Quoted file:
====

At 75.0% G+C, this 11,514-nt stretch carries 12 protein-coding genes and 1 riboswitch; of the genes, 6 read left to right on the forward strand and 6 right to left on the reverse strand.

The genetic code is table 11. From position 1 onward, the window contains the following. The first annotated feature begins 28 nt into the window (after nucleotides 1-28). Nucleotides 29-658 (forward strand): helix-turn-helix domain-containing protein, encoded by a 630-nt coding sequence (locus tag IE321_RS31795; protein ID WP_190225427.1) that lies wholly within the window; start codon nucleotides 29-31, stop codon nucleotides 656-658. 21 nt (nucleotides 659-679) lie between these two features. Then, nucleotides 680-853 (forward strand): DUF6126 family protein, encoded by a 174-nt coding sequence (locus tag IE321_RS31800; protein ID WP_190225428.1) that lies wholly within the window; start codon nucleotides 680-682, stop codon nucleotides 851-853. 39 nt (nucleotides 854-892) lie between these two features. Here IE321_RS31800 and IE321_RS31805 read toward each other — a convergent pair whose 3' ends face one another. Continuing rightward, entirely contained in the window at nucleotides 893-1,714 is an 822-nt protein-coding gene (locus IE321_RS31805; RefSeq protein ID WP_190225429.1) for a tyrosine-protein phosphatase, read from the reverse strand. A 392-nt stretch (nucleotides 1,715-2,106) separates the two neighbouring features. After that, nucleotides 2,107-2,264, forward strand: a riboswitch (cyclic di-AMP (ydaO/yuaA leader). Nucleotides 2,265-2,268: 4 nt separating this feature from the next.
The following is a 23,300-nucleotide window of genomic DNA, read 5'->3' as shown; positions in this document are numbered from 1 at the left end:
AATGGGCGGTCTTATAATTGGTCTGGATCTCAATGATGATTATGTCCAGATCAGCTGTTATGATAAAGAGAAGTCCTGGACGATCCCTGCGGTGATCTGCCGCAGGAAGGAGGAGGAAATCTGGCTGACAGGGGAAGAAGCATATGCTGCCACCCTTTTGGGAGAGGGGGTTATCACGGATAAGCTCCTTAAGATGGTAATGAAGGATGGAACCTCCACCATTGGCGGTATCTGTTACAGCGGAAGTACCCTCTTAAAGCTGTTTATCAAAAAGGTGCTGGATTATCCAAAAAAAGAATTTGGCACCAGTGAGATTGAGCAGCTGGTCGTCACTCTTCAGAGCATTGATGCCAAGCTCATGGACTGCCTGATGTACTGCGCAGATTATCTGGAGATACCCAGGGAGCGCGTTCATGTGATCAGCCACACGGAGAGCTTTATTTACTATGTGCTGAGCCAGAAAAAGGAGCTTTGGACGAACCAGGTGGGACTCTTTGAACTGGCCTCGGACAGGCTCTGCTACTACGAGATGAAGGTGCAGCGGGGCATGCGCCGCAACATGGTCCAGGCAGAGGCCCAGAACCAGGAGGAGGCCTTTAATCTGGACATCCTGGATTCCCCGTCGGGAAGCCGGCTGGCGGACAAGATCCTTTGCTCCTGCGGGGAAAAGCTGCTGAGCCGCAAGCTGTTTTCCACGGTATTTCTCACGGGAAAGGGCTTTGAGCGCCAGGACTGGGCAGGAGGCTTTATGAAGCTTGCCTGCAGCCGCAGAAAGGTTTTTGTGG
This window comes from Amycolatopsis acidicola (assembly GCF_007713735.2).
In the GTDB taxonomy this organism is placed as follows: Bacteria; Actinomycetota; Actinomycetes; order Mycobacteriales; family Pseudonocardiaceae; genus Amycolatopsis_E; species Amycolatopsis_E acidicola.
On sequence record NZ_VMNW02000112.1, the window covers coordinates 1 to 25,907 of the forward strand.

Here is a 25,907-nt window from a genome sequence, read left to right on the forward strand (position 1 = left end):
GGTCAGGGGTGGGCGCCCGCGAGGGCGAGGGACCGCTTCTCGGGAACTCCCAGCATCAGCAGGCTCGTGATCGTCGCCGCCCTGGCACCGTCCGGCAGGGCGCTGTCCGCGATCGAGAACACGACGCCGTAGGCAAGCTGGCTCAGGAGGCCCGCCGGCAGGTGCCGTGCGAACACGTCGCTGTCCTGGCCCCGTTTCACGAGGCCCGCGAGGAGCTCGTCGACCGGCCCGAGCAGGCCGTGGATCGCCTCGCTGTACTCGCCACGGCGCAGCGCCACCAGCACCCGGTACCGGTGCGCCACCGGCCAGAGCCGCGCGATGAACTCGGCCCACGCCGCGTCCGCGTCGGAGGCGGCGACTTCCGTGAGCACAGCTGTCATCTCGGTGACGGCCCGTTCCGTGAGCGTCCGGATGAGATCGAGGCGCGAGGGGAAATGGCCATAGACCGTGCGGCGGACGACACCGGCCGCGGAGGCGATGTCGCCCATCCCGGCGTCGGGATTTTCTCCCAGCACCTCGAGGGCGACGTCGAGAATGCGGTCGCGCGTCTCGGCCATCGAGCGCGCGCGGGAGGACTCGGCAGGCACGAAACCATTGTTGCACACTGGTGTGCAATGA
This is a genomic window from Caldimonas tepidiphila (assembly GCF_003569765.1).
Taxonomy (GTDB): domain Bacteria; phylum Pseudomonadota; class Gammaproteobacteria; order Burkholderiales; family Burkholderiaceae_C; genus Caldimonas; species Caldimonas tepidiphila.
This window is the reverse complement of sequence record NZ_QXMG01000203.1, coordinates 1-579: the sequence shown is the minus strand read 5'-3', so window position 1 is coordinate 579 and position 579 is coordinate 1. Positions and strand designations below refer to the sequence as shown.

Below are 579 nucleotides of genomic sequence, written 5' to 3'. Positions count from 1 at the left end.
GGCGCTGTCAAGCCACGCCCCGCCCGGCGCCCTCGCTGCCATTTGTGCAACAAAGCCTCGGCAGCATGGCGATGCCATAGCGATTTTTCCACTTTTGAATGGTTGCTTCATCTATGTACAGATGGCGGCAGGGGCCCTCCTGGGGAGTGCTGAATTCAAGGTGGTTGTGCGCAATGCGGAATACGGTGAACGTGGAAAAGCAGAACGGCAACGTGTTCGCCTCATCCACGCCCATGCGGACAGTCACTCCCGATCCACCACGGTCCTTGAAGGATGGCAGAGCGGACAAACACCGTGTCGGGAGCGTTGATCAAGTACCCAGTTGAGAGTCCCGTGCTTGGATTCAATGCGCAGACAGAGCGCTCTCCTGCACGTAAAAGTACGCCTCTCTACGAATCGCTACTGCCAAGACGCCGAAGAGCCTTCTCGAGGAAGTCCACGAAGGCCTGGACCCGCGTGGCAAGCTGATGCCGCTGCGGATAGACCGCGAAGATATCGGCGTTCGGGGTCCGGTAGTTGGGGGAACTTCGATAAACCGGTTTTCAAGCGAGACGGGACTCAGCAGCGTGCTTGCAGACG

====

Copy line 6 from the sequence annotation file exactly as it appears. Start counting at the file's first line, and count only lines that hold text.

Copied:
In the GTDB taxonomy this organism is placed as follows: Bacteria; Actinomycetota; Actinomycetes; order Mycobacteriales; family Pseudonocardiaceae; genus Amycolatopsis_E; species Amycolatopsis_E acidicola.